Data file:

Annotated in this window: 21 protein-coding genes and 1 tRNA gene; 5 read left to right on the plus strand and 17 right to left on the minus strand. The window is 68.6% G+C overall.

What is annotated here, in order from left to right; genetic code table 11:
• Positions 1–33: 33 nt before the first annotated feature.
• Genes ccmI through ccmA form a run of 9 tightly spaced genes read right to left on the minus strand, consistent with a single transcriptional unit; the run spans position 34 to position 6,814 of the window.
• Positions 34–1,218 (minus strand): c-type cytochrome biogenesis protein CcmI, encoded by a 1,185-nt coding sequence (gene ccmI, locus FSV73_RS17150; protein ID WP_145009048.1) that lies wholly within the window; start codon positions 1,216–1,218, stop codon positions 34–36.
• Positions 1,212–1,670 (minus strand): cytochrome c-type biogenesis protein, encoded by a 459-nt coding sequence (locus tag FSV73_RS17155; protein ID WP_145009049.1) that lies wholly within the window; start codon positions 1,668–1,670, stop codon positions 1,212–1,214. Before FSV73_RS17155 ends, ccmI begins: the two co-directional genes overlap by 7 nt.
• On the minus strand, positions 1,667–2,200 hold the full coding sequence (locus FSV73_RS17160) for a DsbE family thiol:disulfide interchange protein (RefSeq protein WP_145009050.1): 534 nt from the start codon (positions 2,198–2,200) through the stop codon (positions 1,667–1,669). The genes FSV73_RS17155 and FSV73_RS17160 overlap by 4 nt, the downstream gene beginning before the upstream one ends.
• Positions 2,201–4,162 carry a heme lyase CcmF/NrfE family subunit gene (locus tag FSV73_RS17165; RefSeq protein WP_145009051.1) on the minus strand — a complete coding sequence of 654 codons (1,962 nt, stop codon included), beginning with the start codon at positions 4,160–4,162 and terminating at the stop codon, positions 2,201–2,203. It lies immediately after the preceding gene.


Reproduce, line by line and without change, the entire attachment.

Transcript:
Annotated in this window: 21 protein-coding genes and 1 tRNA gene; 5 read left to right on the plus strand and 17 right to left on the minus strand. The window is 68.6% G+C overall.

What is annotated here, in order from left to right; genetic code table 11:
• Positions 1–33: 33 nt before the first annotated feature.
• Genes ccmI through ccmA form a run of 9 tightly spaced genes read right to left on the minus strand, consistent with a single transcriptional unit; the run spans position 34 to position 6,814 of the window.
• Positions 34–1,218 (minus strand): c-type cytochrome biogenesis protein CcmI, encoded by a 1,185-nt coding sequence (gene ccmI, locus FSV73_RS17150; protein ID WP_145009048.1) that lies wholly within the window; start codon positions 1,216–1,218, stop codon positions 34–36.
• Positions 1,212–1,670 (minus strand): cytochrome c-type biogenesis protein, encoded by a 459-nt coding sequence (locus tag FSV73_RS17155; protein ID WP_145009049.1) that lies wholly within the window; start codon positions 1,668–1,670, stop codon positions 1,212–1,214. Before FSV73_RS17155 ends, ccmI begins: the two co-directional genes overlap by 7 nt.
• On the minus strand, positions 1,667–2,200 hold the full coding sequence (locus FSV73_RS17160) for a DsbE family thiol:disulfide interchange protein (RefSeq protein WP_145009050.1): 534 nt from the start codon (positions 2,198–2,200) through the stop codon (positions 1,667–1,669). The genes FSV73_RS17155 and FSV73_RS17160 overlap by 4 nt, the downstream gene beginning before the upstream one ends.
• Positions 2,201–4,162 carry a heme lyase CcmF/NrfE family subunit gene (locus tag FSV73_RS17165; RefSeq protein WP_145009051.1) on the minus strand — a complete coding sequence of 654 codons (1,962 nt, stop codon included), beginning with the start codon at positions 4,160–4,162 and terminating at the stop codon, positions 2,201–2,203. It lies immediately after the preceding gene.